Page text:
Although there's been little talk about it until recent years, more and more is beginning to be known about light strike, a fault that can occur in as little as 60 minutes when a clear glass bottle of wine is exposed to bright sun light or UV light.
Ever spotted champagne bottled like Louis Roederer's Cristal champagne wrapped in orange cellophane? It's because it's bottled in clear glass, yet that handy orange cellophane filters 98% of harmful light. In a similar way, ever spotted a rose like our very own Mun rose produced by La Calcinara bottled in non-clear glass, perhaps amber or green? It's because these two colours provide good protection, with amber the best of all.
Evidence is so far showing that it most frequently happens in delicate whites and sparkling, where it has been most commonly observed, as well as rose, resulting in wines with dull flavours, or at worst, smelling and tasting of rotten cabbage, eggs or wet wool. Sounds fun eh!
The science behind it you may ask? The flaw seems to be brought on when light reacts with the naturally occurring compound riboflavin in the wine which can result in sulphur-containing amino acids oxidising, thus producing unpleasant sulphur compounds. And yup, you read that right earlier - it can happen in as little as 60 minutes of exposure, whether it's a bottle placed by a window, a bottle on a shelf under artificial lights or at a picnic. And those unpleasant results are irreversible....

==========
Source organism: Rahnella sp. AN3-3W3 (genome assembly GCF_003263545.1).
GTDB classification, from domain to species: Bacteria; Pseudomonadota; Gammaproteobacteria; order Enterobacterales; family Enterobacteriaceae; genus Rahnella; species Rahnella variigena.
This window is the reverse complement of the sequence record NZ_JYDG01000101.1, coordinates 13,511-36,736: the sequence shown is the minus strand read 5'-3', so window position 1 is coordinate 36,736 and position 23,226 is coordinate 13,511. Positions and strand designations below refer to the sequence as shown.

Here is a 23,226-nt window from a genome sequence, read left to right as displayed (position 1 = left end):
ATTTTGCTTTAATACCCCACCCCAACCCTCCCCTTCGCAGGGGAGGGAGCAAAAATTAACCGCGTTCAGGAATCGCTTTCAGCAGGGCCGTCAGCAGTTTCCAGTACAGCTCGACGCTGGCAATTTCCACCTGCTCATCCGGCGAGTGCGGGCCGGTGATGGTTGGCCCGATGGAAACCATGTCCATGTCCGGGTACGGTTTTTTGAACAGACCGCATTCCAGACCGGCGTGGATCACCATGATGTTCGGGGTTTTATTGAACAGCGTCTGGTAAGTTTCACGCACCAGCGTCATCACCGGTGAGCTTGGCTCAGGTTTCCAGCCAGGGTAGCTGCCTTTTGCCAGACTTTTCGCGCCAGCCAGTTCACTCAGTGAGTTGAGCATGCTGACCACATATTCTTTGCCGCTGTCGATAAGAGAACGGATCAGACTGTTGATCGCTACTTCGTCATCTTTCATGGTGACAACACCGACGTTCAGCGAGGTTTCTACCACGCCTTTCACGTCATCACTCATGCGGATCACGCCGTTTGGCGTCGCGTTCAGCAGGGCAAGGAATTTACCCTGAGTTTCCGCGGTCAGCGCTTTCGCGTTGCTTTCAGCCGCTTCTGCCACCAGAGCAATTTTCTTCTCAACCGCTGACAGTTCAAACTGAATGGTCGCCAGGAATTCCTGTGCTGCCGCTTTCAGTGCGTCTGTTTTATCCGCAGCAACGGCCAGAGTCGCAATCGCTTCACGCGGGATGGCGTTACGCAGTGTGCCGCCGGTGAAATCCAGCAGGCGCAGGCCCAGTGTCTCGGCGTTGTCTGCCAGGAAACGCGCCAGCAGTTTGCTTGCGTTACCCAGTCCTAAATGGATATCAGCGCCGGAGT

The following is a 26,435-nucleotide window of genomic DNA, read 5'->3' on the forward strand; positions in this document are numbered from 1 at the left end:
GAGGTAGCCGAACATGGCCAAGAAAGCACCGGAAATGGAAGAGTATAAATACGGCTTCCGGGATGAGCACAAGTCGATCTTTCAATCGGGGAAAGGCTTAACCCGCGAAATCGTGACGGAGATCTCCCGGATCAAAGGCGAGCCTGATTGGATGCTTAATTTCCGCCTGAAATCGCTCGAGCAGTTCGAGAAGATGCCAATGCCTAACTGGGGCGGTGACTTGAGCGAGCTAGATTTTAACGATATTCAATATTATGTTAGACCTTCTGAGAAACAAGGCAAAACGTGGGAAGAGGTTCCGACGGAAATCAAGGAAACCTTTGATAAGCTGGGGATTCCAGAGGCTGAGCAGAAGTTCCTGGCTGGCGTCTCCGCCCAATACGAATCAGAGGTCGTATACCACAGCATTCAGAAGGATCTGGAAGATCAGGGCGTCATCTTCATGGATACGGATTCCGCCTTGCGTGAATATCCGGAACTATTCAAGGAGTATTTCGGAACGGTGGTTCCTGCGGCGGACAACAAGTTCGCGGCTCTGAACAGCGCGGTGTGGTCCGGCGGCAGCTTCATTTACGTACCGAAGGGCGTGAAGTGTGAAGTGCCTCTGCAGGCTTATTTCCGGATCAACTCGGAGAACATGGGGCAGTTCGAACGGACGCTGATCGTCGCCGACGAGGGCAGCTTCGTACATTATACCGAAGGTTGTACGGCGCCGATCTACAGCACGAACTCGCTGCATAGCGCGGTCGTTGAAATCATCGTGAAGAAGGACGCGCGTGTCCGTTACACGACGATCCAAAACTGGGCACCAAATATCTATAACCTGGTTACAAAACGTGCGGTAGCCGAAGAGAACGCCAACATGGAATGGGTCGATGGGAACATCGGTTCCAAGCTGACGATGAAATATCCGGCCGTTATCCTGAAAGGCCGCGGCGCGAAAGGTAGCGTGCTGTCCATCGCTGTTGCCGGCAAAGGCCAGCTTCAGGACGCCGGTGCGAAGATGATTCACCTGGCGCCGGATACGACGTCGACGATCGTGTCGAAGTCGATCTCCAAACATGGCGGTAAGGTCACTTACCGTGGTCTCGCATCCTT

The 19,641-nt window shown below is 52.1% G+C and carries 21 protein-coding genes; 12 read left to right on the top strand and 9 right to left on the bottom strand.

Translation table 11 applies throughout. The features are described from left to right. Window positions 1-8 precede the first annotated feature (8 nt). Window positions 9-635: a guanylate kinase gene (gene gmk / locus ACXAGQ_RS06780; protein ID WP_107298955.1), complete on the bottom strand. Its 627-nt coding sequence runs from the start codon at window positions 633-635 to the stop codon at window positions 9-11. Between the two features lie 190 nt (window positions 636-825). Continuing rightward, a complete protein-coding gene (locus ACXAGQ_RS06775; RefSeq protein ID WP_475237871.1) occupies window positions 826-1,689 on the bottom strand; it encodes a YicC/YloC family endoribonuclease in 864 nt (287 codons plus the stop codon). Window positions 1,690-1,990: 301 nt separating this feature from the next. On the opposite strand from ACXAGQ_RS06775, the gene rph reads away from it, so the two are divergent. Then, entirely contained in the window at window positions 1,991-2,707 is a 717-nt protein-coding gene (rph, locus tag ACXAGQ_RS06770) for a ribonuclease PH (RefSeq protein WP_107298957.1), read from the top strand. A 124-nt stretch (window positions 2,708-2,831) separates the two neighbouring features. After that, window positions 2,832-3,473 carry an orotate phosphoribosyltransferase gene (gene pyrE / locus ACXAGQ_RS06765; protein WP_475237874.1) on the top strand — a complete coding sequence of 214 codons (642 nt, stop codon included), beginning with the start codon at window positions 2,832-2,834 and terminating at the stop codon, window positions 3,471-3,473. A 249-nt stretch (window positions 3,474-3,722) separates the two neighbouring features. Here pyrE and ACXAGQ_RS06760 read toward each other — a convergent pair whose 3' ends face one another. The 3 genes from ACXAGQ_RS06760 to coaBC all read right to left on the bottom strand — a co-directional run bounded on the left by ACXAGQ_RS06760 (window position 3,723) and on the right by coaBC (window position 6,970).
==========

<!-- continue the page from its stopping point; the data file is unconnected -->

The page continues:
So then, what to do? The good news is red wines seem to come with some protection already due to their tannins, so that's one less thing to worry about! As well as being wary of the temperature of storage, also consider keeping your wine in the darkest corner of your house too, away from natural or artificial light, or keep those clear bottles covered.